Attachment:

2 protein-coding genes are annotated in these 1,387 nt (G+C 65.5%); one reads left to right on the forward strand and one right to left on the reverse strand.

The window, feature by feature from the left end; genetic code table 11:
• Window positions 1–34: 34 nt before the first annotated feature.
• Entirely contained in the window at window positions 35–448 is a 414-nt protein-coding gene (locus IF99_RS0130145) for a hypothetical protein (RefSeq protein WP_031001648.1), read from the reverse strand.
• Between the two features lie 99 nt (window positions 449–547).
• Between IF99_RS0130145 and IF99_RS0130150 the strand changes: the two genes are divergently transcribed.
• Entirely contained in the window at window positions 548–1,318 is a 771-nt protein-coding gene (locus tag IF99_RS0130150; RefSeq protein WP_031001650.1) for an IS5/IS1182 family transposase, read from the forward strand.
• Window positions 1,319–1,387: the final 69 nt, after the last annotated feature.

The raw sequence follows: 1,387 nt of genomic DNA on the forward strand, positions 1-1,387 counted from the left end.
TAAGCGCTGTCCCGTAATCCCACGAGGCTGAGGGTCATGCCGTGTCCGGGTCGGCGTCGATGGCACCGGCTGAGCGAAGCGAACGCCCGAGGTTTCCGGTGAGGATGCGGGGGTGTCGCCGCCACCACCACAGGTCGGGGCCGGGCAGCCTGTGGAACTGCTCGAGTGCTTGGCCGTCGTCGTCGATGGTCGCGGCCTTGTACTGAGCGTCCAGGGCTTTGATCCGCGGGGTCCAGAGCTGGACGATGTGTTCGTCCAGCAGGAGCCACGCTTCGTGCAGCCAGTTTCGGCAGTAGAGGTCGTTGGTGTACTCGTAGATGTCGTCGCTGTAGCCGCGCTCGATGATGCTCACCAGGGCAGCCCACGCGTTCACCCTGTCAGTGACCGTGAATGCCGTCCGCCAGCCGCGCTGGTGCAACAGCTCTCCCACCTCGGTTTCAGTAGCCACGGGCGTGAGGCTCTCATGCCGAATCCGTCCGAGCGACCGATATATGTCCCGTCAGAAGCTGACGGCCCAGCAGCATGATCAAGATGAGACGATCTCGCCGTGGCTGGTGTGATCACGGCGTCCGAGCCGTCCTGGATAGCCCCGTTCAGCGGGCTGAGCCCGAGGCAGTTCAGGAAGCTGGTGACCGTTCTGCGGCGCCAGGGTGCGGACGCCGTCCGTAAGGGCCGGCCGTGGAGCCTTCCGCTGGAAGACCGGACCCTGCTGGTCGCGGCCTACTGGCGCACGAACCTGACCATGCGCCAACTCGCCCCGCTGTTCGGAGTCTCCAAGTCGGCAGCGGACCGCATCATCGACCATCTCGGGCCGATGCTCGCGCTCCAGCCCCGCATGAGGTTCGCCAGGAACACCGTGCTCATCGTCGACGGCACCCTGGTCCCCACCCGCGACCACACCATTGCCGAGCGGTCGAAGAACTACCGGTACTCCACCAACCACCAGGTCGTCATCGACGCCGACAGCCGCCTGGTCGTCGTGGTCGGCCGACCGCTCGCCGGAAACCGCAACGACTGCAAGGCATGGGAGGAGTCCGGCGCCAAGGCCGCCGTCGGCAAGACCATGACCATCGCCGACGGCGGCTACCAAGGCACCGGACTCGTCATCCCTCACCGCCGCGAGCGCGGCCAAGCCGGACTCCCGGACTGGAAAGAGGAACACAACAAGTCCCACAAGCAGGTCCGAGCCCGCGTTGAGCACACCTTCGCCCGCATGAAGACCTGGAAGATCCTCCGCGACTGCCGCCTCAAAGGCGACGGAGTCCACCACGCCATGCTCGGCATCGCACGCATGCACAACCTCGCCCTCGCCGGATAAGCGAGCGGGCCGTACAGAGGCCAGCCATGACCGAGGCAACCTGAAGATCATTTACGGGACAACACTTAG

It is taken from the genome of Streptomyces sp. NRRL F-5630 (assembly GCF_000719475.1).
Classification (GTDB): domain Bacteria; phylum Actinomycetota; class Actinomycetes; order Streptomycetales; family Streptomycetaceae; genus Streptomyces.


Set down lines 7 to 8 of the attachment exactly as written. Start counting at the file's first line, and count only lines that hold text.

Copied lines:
• Entirely contained in the window at window positions 548–1,318 is a 771-nt protein-coding gene (locus tag IF99_RS0130150; RefSeq protein WP_031001650.1) for an IS5/IS1182 family transposase, read from the forward strand.
• Window positions 1,319–1,387: the final 69 nt, after the last annotated feature.